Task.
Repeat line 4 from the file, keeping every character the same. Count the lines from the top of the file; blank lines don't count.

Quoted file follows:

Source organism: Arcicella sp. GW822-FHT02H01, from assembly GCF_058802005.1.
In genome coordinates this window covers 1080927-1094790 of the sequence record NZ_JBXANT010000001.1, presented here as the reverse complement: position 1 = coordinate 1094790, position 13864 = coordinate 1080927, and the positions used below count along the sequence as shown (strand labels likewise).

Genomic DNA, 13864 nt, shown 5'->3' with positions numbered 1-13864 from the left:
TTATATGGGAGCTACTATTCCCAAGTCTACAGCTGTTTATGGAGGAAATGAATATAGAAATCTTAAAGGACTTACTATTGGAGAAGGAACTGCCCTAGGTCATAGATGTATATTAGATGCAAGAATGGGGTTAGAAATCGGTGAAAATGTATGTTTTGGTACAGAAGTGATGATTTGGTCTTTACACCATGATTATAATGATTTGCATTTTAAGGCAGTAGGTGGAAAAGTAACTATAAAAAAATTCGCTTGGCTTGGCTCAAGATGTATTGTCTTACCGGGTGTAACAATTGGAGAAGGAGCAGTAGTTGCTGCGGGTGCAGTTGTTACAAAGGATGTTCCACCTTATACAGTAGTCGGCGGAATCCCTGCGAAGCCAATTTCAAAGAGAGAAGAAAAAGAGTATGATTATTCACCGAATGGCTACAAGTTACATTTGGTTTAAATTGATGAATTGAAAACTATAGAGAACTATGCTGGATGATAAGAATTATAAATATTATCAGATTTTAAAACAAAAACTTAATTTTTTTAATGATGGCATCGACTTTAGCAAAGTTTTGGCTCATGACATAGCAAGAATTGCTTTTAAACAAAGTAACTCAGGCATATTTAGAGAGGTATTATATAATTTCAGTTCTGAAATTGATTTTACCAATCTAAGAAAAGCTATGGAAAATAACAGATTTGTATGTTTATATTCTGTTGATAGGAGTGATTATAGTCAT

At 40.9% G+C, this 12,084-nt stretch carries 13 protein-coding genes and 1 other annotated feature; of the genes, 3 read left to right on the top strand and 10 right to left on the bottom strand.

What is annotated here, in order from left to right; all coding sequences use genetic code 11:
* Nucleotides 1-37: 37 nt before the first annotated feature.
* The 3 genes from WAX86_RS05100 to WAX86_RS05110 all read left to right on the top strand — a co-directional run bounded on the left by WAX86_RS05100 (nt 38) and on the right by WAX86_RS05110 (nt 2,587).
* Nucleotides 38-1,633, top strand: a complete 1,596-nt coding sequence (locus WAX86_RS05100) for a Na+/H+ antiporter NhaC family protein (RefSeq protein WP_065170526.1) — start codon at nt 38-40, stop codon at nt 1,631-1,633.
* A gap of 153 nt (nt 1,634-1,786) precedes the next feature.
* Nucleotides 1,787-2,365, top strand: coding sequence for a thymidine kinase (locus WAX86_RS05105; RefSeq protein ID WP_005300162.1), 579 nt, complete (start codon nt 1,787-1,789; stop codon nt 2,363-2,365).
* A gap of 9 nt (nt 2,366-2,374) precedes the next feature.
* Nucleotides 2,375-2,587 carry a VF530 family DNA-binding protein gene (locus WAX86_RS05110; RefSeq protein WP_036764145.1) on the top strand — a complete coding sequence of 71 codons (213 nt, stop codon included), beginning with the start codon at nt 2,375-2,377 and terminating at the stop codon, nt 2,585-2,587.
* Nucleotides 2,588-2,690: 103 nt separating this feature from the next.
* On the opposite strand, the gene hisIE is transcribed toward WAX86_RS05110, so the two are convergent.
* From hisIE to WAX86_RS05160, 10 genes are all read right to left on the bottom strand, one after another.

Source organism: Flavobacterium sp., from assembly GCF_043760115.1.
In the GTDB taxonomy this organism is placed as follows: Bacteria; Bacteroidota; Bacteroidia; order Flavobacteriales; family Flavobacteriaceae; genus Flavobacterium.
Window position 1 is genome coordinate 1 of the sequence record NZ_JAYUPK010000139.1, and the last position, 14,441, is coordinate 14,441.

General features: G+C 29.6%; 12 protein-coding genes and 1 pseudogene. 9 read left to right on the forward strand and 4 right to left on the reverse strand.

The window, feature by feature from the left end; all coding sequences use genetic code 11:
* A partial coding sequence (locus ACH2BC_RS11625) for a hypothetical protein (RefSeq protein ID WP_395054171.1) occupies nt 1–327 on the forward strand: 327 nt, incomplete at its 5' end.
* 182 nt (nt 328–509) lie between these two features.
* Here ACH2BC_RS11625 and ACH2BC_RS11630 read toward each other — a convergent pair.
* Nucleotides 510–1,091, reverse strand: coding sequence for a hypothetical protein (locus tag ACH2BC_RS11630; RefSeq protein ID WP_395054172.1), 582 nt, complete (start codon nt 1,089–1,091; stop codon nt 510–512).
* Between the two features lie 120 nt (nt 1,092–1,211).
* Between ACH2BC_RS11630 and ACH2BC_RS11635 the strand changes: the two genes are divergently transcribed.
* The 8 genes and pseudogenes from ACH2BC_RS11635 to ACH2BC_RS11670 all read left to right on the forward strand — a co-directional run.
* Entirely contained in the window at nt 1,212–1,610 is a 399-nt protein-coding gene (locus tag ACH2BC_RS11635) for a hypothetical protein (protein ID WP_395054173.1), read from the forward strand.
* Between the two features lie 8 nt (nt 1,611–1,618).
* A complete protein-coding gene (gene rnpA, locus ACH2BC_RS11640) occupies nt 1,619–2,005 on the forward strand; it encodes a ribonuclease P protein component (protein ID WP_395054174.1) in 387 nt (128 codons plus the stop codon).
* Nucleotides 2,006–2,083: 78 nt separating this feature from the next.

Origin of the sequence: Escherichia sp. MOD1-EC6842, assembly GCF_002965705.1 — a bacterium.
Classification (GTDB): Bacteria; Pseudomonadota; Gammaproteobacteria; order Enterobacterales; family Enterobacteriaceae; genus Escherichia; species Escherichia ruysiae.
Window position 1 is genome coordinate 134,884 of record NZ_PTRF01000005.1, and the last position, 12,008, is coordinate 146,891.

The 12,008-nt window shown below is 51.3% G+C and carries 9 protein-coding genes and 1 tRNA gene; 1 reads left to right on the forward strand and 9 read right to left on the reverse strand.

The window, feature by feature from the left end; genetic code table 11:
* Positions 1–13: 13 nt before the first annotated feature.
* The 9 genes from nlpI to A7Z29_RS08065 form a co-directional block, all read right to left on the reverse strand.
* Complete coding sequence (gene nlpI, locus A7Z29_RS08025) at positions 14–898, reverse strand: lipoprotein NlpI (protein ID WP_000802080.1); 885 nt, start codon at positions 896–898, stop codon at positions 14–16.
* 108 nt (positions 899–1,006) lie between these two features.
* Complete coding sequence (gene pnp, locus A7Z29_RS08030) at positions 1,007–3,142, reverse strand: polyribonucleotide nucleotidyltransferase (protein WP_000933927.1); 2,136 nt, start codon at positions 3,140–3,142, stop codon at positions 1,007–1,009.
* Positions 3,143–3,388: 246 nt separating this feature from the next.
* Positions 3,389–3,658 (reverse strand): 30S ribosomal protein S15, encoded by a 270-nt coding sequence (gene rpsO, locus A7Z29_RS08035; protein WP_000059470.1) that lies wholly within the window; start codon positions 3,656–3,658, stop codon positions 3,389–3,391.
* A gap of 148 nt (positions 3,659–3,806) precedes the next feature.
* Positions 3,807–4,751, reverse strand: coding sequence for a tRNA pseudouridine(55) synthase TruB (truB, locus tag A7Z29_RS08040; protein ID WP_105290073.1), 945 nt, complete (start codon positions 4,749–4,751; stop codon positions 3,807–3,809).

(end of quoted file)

TTATATGGGAGCTACTATTCCCAAGTCTACAGCTGTTTATGGAGGAAATGAATATAGAAATCTTAAAGGACTTACTATTGGAGAAGGAACTGCCCTAGGTCATAGATGTATATTAGATGCAAGAATGGGGTTAGAAATCGGTGAAAATGTATGTTTTGGTACAGAAGTGATGATTTGGTCTTTACACCATGATTATAATGATTTGCATTTTAAGGCAGTAGGTGGAAAAGTAACTATAAAAAAATTCGCTTGGCTTGGCTCAAGATGTATTGTCTTACCGGGTGTAACAATTGGAGAAGGAGCAGTAGTTGCTGCGGGTGCAGTTGTTACAAAGGATGTTCCACCTTATACAGTAGTCGGCGGAATCCCTGCGAAGCCAATTTCAAAGAGAGAAGAAAAAGAGTATGATTATTCACCGAATGGCTACAAGTTACATTTGGTTTAAATTGATGAATTGAAAACTATAGAGAACTATGCTGGATGATAAGAATTATAAATATTATCAGATTTTAAAACAAAAACTTAATTTTTTTAATGATGGCATCGACTTTAGCAAAGTTTTGGCTCATGACATAGCAAGAATTGCTTTTAAACAAAGTAACTCAGGCATATTTAGAGAGGTATTATATAATTTCAGTTCTGAAATTGATTTTACCAATCTAAGAAAAGCTATGGAAAATAACAGATTTGTATGTTTATATTCTGTTGATAGGAGTGATTATAGTCAT